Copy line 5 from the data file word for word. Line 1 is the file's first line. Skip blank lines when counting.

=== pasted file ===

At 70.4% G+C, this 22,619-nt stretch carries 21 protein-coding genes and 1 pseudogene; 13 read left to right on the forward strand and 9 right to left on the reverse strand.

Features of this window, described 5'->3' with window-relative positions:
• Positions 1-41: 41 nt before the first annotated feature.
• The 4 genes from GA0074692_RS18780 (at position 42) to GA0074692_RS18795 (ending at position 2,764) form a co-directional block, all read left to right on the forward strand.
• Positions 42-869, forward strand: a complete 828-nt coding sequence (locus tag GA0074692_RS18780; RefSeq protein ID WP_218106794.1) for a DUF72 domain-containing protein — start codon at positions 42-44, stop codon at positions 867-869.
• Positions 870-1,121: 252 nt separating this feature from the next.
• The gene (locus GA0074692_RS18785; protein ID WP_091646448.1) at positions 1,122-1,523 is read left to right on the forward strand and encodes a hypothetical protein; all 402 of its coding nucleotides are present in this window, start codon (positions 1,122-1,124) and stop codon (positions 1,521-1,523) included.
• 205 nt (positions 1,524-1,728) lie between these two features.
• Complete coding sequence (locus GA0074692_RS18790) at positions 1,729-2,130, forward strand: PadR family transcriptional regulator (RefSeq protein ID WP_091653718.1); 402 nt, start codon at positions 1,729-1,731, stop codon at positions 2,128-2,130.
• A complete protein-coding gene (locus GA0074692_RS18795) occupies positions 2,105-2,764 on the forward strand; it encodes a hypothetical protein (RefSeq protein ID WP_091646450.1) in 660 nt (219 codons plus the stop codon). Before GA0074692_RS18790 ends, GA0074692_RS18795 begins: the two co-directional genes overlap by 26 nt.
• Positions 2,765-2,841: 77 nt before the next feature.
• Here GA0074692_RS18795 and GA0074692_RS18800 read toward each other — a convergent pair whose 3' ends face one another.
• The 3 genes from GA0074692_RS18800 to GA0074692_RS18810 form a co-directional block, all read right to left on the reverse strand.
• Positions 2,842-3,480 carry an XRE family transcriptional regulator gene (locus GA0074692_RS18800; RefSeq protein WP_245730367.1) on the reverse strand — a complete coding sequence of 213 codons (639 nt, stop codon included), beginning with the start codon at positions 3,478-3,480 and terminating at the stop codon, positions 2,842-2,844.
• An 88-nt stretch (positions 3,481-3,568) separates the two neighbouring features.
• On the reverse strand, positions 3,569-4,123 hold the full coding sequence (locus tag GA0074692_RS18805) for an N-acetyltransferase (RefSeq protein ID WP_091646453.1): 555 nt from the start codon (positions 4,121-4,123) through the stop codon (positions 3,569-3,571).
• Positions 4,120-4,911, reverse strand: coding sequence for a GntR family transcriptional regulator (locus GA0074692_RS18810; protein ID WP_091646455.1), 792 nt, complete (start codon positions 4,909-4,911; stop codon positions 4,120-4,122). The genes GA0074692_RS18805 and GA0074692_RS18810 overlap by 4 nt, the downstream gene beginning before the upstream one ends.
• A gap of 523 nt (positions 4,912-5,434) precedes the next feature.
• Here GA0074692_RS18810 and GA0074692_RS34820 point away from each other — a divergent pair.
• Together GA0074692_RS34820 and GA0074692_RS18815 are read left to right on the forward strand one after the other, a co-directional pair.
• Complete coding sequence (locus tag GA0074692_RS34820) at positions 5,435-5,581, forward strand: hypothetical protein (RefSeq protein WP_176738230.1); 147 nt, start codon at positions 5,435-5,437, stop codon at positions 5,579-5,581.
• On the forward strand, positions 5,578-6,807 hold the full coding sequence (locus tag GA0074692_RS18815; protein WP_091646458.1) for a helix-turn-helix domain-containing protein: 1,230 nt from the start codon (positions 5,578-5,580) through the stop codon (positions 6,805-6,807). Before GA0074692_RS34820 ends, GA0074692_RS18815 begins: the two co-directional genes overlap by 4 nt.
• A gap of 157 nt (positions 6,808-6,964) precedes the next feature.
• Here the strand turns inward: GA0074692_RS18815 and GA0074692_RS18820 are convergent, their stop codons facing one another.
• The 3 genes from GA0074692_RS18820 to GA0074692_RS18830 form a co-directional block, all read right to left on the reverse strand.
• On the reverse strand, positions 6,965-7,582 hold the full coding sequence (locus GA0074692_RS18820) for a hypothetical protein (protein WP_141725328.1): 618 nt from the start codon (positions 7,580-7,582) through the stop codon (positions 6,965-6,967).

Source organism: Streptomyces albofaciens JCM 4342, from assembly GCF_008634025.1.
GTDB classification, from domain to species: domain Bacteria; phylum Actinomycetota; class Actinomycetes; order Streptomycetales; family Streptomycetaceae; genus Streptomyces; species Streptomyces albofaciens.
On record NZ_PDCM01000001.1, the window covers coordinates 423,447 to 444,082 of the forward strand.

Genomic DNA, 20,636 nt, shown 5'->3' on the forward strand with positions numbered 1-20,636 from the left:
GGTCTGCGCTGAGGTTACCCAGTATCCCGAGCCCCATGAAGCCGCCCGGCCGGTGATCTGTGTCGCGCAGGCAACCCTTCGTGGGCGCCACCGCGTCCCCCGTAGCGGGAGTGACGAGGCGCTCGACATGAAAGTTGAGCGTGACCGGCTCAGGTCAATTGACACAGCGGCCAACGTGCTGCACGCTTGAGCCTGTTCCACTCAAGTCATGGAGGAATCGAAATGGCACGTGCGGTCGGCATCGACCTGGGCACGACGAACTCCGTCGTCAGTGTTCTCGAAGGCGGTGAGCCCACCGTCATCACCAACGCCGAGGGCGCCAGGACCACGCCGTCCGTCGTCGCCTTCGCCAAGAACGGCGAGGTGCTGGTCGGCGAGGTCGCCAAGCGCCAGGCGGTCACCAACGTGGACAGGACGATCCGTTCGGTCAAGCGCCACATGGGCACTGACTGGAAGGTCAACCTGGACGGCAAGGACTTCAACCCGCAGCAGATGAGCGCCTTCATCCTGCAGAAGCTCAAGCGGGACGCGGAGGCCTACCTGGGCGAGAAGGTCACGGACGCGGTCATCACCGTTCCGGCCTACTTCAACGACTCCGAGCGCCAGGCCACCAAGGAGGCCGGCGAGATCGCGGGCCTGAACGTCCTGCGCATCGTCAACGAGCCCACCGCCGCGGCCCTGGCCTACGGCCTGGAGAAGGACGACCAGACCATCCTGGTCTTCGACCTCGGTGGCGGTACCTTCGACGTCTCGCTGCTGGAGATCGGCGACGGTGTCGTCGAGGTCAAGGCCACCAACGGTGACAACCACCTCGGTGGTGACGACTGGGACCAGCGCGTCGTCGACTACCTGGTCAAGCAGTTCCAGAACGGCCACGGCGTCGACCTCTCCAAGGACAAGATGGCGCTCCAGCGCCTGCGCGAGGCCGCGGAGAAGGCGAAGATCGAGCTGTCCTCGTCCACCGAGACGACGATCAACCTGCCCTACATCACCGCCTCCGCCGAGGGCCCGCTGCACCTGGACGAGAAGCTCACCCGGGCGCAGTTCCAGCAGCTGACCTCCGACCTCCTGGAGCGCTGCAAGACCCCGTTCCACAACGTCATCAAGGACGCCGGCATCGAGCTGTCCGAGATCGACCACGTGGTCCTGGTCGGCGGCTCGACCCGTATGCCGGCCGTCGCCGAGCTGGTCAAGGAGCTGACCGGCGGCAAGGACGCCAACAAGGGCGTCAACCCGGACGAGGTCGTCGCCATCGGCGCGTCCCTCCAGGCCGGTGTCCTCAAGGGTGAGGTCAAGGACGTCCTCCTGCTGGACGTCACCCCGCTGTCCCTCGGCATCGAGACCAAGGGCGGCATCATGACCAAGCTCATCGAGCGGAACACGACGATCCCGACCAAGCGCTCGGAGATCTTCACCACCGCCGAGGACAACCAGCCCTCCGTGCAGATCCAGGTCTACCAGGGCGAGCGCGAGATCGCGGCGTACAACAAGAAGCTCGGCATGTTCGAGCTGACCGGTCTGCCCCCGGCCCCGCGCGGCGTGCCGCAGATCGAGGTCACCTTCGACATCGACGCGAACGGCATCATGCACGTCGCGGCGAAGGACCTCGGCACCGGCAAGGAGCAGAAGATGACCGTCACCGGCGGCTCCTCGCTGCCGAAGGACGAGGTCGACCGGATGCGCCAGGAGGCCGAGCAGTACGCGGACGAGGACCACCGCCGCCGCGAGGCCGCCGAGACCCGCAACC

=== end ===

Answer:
• Positions 42-869, forward strand: a complete 828-nt coding sequence (locus tag GA0074692_RS18780; RefSeq protein ID WP_218106794.1) for a DUF72 domain-containing protein — start codon at positions 42-44, stop codon at positions 867-869.